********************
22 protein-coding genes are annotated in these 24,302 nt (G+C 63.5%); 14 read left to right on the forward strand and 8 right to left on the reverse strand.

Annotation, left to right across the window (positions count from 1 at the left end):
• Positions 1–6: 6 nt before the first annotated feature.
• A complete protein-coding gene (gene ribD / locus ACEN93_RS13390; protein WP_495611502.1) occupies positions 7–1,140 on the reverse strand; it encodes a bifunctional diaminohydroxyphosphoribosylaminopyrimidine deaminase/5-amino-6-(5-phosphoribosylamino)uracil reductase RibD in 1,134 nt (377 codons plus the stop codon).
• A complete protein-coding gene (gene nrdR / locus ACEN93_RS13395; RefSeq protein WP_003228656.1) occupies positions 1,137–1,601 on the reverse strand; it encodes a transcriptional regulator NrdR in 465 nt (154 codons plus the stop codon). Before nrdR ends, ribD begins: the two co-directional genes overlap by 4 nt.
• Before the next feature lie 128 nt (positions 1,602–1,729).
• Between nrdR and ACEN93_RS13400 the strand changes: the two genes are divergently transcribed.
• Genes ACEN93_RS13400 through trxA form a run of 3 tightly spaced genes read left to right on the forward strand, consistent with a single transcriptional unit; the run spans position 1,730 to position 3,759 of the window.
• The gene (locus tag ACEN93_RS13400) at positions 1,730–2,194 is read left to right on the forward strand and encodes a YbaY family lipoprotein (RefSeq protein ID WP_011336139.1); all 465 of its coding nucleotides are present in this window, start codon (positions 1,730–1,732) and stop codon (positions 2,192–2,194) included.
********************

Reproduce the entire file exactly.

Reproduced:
22 protein-coding genes are annotated in these 24,302 nt (G+C 63.5%); 14 read left to right on the forward strand and 8 right to left on the reverse strand.

Annotation, left to right across the window (positions count from 1 at the left end):
• Positions 1–6: 6 nt before the first annotated feature.
• A complete protein-coding gene (gene ribD / locus ACEN93_RS13390; protein WP_495611502.1) occupies positions 7–1,140 on the reverse strand; it encodes a bifunctional diaminohydroxyphosphoribosylaminopyrimidine deaminase/5-amino-6-(5-phosphoribosylamino)uracil reductase RibD in 1,134 nt (377 codons plus the stop codon).
• A complete protein-coding gene (gene nrdR / locus ACEN93_RS13395; RefSeq protein WP_003228656.1) occupies positions 1,137–1,601 on the reverse strand; it encodes a transcriptional regulator NrdR in 465 nt (154 codons plus the stop codon). Before nrdR ends, ribD begins: the two co-directional genes overlap by 4 nt.
• Before the next feature lie 128 nt (positions 1,602–1,729).
• Between nrdR and ACEN93_RS13400 the strand changes: the two genes are divergently transcribed.
• Genes ACEN93_RS13400 through trxA form a run of 3 tightly spaced genes read left to right on the forward strand, consistent with a single transcriptional unit; the run spans position 1,730 to position 3,759 of the window.
• The gene (locus tag ACEN93_RS13400) at positions 1,730–2,194 is read left to right on the forward strand and encodes a YbaY family lipoprotein (RefSeq protein ID WP_011336139.1); all 465 of its coding nucleotides are present in this window, start codon (positions 1,730–1,732) and stop codon (positions 2,192–2,194) included.